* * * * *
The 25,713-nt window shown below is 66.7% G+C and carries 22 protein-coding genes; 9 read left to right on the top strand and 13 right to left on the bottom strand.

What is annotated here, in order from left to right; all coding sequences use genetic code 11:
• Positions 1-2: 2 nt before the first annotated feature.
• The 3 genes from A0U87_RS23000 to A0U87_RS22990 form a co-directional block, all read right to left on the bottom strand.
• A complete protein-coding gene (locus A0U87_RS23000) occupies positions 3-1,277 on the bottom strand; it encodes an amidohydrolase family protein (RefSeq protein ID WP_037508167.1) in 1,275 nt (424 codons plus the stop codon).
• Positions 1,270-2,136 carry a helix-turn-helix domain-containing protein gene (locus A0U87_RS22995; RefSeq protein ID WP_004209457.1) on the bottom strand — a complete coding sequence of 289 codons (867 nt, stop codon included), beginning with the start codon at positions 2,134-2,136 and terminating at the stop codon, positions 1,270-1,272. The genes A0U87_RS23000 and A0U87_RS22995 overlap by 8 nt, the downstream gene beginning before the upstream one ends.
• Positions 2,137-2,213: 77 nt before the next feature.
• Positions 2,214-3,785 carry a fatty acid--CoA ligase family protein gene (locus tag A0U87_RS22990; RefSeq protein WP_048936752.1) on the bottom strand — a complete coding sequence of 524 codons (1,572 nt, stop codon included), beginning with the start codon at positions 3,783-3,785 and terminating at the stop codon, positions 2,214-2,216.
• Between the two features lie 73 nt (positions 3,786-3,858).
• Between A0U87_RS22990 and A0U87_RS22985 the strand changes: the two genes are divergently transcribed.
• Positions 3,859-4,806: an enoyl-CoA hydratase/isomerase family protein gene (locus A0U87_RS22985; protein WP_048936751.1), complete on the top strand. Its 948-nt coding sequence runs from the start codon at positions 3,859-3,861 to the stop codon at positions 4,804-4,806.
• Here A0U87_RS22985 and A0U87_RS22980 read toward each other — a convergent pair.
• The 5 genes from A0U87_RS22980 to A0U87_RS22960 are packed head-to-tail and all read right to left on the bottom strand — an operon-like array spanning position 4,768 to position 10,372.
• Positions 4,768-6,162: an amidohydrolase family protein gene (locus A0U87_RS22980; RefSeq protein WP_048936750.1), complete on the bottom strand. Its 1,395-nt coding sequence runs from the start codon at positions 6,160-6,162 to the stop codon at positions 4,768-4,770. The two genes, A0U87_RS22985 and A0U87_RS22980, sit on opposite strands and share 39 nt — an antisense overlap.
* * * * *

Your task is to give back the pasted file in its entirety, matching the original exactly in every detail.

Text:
The 25,713-nt window shown below is 66.7% G+C and carries 22 protein-coding genes; 9 read left to right on the top strand and 13 right to left on the bottom strand.

What is annotated here, in order from left to right; all coding sequences use genetic code 11:
• Positions 1-2: 2 nt before the first annotated feature.
• The 3 genes from A0U87_RS23000 to A0U87_RS22990 form a co-directional block, all read right to left on the bottom strand.
• A complete protein-coding gene (locus A0U87_RS23000) occupies positions 3-1,277 on the bottom strand; it encodes an amidohydrolase family protein (RefSeq protein ID WP_037508167.1) in 1,275 nt (424 codons plus the stop codon).
• Positions 1,270-2,136 carry a helix-turn-helix domain-containing protein gene (locus A0U87_RS22995; RefSeq protein ID WP_004209457.1) on the bottom strand — a complete coding sequence of 289 codons (867 nt, stop codon included), beginning with the start codon at positions 2,134-2,136 and terminating at the stop codon, positions 1,270-1,272. The genes A0U87_RS23000 and A0U87_RS22995 overlap by 8 nt, the downstream gene beginning before the upstream one ends.
• Positions 2,137-2,213: 77 nt before the next feature.
• Positions 2,214-3,785 carry a fatty acid--CoA ligase family protein gene (locus tag A0U87_RS22990; RefSeq protein WP_048936752.1) on the bottom strand — a complete coding sequence of 524 codons (1,572 nt, stop codon included), beginning with the start codon at positions 3,783-3,785 and terminating at the stop codon, positions 2,214-2,216.
• Between the two features lie 73 nt (positions 3,786-3,858).
• Between A0U87_RS22990 and A0U87_RS22985 the strand changes: the two genes are divergently transcribed.
• Positions 3,859-4,806: an enoyl-CoA hydratase/isomerase family protein gene (locus A0U87_RS22985; protein WP_048936751.1), complete on the top strand. Its 948-nt coding sequence runs from the start codon at positions 3,859-3,861 to the stop codon at positions 4,804-4,806.
• Here A0U87_RS22985 and A0U87_RS22980 read toward each other — a convergent pair.
• The 5 genes from A0U87_RS22980 to A0U87_RS22960 are packed head-to-tail and all read right to left on the bottom strand — an operon-like array spanning position 4,768 to position 10,372.
• Positions 4,768-6,162: an amidohydrolase family protein gene (locus A0U87_RS22980; RefSeq protein WP_048936750.1), complete on the bottom strand. Its 1,395-nt coding sequence runs from the start codon at positions 6,160-6,162 to the stop codon at positions 4,768-4,770. The two genes, A0U87_RS22985 and A0U87_RS22980, sit on opposite strands and share 39 nt — an antisense overlap.